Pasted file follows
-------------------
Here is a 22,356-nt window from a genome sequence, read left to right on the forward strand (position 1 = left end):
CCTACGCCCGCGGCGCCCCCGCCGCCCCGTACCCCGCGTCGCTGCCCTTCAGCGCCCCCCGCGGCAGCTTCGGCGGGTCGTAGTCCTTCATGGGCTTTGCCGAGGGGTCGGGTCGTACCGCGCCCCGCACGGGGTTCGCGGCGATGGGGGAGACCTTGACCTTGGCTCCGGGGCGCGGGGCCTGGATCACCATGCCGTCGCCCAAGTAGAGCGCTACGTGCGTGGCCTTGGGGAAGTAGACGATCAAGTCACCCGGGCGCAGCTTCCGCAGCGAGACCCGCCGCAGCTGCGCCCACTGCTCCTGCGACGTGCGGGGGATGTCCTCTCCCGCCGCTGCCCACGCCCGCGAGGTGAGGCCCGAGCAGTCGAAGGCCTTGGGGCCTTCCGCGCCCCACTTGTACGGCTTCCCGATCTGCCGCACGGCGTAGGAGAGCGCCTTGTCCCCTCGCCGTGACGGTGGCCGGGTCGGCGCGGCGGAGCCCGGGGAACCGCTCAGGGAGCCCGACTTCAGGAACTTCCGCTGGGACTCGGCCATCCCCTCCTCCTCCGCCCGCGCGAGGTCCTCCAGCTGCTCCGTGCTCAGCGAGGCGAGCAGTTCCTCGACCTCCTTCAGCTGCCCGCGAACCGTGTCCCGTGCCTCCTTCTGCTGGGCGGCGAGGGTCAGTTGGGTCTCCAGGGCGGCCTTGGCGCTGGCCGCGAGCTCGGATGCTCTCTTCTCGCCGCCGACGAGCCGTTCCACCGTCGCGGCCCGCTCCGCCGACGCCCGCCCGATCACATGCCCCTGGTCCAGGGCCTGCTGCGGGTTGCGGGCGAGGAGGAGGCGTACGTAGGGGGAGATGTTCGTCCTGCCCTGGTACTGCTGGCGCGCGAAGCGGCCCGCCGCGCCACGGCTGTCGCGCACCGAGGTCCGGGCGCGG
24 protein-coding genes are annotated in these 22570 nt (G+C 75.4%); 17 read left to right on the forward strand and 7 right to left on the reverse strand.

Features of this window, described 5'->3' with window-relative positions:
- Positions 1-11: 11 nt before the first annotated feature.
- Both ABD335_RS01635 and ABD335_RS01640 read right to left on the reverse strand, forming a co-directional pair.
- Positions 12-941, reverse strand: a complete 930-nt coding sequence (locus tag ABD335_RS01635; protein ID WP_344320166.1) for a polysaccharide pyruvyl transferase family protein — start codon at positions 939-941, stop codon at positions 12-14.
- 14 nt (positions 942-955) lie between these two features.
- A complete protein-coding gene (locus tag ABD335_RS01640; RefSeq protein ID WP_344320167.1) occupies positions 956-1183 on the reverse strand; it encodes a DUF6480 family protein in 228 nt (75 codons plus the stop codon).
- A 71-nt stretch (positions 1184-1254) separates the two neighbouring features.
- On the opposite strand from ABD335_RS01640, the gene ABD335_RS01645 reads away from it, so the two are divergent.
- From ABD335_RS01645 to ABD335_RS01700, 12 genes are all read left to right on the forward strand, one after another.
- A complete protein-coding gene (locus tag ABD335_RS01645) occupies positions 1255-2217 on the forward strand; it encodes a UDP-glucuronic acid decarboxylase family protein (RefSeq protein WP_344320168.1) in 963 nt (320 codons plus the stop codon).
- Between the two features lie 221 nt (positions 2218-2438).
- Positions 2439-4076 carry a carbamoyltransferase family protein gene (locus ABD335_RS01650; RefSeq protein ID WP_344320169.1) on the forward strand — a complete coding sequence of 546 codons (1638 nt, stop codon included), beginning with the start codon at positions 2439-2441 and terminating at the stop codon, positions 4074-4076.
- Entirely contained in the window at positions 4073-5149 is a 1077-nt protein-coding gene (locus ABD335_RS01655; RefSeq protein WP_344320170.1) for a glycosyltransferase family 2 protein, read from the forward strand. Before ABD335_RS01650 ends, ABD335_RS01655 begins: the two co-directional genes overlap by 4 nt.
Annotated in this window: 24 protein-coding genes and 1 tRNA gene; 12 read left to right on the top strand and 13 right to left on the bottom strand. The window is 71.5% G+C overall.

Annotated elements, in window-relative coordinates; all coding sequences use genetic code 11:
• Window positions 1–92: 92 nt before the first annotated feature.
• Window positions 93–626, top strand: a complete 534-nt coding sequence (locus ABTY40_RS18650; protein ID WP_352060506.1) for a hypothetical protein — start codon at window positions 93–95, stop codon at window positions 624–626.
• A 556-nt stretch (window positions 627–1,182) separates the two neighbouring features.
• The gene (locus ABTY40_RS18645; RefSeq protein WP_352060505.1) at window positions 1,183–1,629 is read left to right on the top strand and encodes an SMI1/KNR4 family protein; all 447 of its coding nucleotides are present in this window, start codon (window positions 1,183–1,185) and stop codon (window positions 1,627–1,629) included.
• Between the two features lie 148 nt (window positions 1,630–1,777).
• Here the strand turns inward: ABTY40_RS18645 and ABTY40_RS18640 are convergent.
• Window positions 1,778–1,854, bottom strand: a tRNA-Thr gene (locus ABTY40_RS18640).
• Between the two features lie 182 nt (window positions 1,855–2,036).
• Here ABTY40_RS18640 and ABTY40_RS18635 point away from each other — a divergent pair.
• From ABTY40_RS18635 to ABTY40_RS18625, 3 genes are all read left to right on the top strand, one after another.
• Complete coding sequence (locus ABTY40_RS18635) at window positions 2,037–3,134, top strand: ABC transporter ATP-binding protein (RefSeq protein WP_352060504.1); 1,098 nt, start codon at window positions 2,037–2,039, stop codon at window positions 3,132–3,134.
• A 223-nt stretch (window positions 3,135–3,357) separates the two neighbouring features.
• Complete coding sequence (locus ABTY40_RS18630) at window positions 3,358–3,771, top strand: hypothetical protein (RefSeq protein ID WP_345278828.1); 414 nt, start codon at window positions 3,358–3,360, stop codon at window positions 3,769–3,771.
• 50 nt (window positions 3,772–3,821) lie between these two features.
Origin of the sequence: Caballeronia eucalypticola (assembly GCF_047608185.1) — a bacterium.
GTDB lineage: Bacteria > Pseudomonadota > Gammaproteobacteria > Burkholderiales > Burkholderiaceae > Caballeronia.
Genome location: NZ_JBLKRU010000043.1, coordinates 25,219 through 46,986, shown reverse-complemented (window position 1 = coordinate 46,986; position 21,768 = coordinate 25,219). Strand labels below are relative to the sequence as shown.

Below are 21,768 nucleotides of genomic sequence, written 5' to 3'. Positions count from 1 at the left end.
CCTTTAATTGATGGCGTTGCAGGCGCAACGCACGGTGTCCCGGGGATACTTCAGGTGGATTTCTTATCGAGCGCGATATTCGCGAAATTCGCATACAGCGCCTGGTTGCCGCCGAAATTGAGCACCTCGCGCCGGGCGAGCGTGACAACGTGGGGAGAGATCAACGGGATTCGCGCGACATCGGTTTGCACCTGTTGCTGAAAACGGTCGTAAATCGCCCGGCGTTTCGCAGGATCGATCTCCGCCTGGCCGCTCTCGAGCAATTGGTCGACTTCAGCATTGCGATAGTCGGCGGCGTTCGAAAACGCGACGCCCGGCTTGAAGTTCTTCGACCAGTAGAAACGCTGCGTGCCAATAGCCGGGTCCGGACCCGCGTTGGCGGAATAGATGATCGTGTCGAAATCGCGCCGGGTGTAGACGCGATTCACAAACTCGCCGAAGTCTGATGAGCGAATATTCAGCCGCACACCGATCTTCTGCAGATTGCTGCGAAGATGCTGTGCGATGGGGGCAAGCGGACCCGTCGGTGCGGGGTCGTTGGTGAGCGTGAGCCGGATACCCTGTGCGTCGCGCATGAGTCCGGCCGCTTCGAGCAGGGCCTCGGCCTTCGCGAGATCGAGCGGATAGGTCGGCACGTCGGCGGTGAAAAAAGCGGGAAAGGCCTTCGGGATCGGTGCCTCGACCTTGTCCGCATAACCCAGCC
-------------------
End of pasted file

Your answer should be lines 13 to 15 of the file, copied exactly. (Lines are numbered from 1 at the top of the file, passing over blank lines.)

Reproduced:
- A complete protein-coding gene (locus tag ABD335_RS01645) occupies positions 1255-2217 on the forward strand; it encodes a UDP-glucuronic acid decarboxylase family protein (RefSeq protein WP_344320168.1) in 963 nt (320 codons plus the stop codon).
- Between the two features lie 221 nt (positions 2218-2438).
- Positions 2439-4076 carry a carbamoyltransferase family protein gene (locus ABD335_RS01650; RefSeq protein ID WP_344320169.1) on the forward strand — a complete coding sequence of 546 codons (1638 nt, stop codon included), beginning with the start codon at positions 2439-2441 and terminating at the stop codon, positions 4074-4076.